Thinking of the past may help brain in the present


Andrew Cannon

Cornell Study

By Assistant Sports & Health Editor

New research published Oct. 23 by Cornell University researchers  reveals that mental activities such as mind-wandering, which include day dreaming and reminiscing, can boost brain performance on challenging mental tasks.

Researchers recruited 36 young adults and asked them to view sets of famous and anonymous faces in sequence.

They were then asked to identify whether the current face matched the one presented two faces prior.The results showed that participants were faster and more accurate when matching famous faces than when matching anonymous faces and that the improved short-term memory performance was associated with greater activity in the default network of the brain, according to the study.

Nathan Spreng, lead author of the study and assistant professor in the Department of Human Development at Cornell, said participants easily recognized famous faces because they were more familiar with them.

“Famous faces activate long-term memory representation,” Spreng said.“We have prior knowledge of that [person]. We might know the person’s name. We might have a certain feeling about them. We may remember the last movie that they were in that we saw. The network of the brain [that] is activated during mind-wandering—it’s actually more of a memory network that carries our long-term representations.”

The new research is groundbreaking because it is the first time that engaging brain areas linked to “off-task” mental activities have been shown to  boost brain performance.

Spreng said although there is evidence that counters his findings, the formula for those studies differs from his own.

“There is a huge amount of evidence suggesting that when people mind-wander on a task, it elicits activation of this network, called the default network, and it impairs performance,” Spreng said. “The most substantial difference between my study and those other ones [is that] those studies rely upon a series of stimuli that are devoid of any personal meaning or relevance [to the subjects].”

Spreng said his study gave the participants something to focus on that was interesting to them, which he said was key.

“What we did was instead of stimuli, we used famous faces as well as anonymous faces and people were performing a standard working memory task on the faces,” Spreng said.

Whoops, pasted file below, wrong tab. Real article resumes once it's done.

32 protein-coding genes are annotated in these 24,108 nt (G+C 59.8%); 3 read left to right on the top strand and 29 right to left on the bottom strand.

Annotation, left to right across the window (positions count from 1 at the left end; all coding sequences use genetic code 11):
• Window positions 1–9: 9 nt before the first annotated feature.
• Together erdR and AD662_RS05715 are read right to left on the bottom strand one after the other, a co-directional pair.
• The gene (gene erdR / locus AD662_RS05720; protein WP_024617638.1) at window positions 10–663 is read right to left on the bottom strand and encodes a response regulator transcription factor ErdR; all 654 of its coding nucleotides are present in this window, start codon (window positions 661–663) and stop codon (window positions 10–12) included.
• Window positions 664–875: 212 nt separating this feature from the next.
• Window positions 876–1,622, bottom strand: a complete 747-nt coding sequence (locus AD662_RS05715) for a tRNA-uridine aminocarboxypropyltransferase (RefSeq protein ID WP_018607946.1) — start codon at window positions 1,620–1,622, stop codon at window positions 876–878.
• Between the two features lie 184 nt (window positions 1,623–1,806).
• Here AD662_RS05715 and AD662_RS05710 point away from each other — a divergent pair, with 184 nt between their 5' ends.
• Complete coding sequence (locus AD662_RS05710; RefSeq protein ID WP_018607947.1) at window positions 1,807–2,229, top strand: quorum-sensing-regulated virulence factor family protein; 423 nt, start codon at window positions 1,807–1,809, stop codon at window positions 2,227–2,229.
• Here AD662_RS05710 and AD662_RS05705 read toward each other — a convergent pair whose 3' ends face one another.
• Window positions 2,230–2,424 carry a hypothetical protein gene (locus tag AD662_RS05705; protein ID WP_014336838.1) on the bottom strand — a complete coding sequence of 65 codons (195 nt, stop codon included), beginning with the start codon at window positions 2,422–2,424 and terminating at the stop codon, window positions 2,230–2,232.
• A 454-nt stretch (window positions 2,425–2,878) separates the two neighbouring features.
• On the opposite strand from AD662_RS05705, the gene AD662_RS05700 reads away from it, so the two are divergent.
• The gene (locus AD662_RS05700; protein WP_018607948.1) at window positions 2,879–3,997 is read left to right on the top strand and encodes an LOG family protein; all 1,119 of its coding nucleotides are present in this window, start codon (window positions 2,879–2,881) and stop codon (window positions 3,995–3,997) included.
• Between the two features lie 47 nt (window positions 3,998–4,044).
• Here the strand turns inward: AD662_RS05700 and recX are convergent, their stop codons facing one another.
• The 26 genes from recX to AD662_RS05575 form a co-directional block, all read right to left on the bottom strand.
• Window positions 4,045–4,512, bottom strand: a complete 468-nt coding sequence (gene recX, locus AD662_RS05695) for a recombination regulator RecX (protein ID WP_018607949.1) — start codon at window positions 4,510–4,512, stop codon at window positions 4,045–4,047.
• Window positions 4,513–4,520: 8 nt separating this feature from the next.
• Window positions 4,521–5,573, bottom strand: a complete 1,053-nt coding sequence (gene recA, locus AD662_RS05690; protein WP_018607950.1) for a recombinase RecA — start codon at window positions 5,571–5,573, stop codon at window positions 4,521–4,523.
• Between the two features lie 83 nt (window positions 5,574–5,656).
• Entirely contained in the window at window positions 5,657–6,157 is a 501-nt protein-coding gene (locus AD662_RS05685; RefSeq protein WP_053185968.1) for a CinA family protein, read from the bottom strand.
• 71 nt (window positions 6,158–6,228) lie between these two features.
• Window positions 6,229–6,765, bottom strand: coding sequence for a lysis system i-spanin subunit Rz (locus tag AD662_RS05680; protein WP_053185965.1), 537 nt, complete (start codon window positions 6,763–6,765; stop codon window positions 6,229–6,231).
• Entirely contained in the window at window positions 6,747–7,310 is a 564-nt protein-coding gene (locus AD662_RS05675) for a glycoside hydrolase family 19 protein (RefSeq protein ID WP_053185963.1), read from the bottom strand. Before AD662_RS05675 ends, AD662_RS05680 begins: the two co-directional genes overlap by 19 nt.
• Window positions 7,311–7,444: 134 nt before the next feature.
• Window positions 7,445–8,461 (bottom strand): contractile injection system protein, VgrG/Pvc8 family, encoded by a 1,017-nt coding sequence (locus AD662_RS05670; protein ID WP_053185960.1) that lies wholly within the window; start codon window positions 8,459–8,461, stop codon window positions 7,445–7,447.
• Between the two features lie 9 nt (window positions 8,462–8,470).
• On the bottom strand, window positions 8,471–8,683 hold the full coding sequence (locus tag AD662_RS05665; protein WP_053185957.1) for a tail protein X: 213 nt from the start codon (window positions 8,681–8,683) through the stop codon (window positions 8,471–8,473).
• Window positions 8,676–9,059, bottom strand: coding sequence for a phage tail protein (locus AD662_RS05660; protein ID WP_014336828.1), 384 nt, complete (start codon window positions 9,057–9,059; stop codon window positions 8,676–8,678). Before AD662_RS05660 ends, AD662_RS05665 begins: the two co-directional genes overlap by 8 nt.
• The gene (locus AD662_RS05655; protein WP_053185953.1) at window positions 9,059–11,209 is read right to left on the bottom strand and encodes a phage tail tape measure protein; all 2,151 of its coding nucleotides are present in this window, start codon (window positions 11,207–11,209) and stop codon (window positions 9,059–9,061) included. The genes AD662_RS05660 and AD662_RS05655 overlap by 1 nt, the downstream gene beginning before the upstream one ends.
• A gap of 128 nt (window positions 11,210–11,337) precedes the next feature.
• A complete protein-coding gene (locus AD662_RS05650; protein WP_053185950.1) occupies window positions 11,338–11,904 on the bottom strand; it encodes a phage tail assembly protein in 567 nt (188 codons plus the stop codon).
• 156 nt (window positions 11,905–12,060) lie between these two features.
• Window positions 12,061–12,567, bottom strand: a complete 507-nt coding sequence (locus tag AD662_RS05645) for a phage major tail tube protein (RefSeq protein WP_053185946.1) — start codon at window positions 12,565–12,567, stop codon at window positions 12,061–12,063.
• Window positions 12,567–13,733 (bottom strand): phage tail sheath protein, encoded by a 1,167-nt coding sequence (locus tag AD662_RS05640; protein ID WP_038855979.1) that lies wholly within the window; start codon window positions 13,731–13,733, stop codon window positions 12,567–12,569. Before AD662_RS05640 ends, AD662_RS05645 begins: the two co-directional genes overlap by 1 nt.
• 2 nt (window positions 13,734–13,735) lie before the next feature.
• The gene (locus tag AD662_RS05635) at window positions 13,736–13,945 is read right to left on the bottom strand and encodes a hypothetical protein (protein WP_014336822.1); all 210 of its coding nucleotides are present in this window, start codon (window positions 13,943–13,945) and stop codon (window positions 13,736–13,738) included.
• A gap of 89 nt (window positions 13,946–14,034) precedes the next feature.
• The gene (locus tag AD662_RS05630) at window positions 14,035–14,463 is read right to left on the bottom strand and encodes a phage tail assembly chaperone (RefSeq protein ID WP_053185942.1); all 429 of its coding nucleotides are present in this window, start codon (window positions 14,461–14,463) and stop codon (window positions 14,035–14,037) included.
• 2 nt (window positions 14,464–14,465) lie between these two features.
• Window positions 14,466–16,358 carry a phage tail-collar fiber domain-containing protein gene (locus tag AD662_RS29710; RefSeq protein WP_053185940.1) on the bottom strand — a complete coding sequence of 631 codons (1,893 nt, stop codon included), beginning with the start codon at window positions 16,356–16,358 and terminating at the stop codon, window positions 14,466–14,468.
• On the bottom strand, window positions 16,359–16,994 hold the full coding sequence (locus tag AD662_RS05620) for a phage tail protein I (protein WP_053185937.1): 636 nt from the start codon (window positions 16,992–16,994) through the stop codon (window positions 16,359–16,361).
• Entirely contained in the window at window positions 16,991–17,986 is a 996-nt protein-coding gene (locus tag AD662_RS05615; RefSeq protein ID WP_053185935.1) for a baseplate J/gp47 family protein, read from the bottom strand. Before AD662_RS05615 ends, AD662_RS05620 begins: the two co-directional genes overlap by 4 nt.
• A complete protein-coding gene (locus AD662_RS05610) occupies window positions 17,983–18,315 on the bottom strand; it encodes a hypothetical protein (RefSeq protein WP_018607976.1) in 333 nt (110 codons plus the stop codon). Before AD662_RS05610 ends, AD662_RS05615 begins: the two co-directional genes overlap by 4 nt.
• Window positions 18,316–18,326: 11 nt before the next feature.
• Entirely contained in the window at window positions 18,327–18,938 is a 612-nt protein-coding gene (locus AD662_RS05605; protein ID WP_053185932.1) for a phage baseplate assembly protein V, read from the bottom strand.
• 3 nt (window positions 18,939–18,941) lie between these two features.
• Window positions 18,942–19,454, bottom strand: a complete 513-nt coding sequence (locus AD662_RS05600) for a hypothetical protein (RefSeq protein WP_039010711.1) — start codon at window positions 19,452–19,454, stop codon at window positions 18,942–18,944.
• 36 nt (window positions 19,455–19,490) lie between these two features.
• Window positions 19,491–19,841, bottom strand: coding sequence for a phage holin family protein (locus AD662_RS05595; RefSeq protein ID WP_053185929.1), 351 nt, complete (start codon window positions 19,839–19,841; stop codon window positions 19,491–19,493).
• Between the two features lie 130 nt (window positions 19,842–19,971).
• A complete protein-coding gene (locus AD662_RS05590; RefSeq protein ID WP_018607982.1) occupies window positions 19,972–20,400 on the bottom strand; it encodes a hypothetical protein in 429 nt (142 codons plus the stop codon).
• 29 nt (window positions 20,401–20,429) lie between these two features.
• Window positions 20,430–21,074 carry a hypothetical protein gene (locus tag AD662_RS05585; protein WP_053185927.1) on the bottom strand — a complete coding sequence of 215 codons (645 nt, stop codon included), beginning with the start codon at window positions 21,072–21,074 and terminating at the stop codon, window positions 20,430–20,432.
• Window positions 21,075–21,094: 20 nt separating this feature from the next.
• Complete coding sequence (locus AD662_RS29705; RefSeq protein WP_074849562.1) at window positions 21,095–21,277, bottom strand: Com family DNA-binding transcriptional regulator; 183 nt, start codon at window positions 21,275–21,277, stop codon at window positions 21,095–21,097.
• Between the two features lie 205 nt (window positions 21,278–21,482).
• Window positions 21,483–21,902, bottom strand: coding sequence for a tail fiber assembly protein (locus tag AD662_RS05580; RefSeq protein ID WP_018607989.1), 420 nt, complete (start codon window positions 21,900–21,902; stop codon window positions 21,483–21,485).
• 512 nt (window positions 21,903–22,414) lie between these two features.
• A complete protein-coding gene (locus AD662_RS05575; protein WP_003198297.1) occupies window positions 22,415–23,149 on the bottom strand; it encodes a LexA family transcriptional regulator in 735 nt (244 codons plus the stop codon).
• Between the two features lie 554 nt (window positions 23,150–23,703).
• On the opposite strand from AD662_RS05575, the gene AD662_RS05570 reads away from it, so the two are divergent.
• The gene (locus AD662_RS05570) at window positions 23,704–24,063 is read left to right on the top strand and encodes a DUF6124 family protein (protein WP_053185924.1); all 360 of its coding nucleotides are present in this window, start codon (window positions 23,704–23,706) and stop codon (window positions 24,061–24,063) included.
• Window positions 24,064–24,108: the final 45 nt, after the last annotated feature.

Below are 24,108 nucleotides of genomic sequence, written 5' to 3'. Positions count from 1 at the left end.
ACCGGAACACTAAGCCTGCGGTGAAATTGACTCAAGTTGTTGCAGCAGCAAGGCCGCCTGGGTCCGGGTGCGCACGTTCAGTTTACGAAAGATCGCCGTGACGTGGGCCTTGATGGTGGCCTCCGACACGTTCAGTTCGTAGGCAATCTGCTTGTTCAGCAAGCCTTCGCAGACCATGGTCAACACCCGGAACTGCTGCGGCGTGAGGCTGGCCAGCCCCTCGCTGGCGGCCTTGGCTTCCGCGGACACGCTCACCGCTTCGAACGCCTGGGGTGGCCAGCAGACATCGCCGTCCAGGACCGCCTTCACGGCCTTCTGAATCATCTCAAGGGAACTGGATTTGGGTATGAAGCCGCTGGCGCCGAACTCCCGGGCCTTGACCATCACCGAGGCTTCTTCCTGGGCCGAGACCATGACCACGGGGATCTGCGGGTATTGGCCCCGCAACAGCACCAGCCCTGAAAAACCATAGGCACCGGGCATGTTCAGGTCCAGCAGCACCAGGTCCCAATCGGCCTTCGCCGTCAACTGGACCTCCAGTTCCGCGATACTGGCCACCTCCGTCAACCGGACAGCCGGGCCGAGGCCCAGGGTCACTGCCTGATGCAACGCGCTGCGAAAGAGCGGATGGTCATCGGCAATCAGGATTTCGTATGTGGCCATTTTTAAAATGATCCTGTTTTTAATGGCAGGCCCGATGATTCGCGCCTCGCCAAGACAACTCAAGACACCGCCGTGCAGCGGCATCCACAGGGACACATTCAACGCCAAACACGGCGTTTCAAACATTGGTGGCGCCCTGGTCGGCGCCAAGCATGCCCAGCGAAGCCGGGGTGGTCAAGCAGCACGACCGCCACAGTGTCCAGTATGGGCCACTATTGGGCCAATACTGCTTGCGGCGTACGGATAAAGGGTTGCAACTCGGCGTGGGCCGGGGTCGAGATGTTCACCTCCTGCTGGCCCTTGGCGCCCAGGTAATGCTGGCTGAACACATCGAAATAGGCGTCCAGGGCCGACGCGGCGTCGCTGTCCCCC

The default network is the network that is most active when the brain is at rest, and when the brain is directed toward a task or goal, the default network deactivates, according to

However, the results of the study show how externally and internallyfocused neural networks can interact to facilitate complex thought, according to Spreng.

Elizabeth DuPre, a graduate student at Cornell who worked on the study, said the networks of the brain do not have to be at odds.

“You can use both neural networks in support of accomplishing a goal, depending on what the goal is,” DuPre said. “[The networks] don’t have to be in opposition. They can really work together.”

DuPre said seeing how the default network could help  improve short-term memory functions was one of the more important aspects of the experiment.

The default network is involved in these longer-term memory representations and the executive network is involved in the short-term memory task.

The default network carries long-term memory representations that can be recruited by the executive network to make better predictions within the short-term memory, according to DuPre.

While mind-wandering and reminiscing are often viewed in a negative light, DuPre said she hopes those views will soon be considered on a case-by-case basis.

“The main thing is that we have this association that at all times mind-wandering can be negative,” DuPre said. “It certainly is in many, many contexts, like if you are in a lecture hall taking notes. If you are mind- wandering, you are not going to take notes as well. But there are some cases where mind-wandering can actually improve your performance. If you are in a task that requires a little more creativity, you can call upon these representations that you have to improve your performance within the task.”

Rami Gabriel, an associate professor of psychology in the Humanities, History & Social Sciences Department, said although the study is valid, it is very similar to recent research suggesting that the unconscious mind is simply somewhat better equipped to handle certain mental tasks.

“People sometimes are better at tasks if they are not paying attention,” Gabriel said. “That is because the unconscious processes are actually more appropriate for that task. If you just let the unconscious [mind] do its thing, it will do better than if reflection is needed.”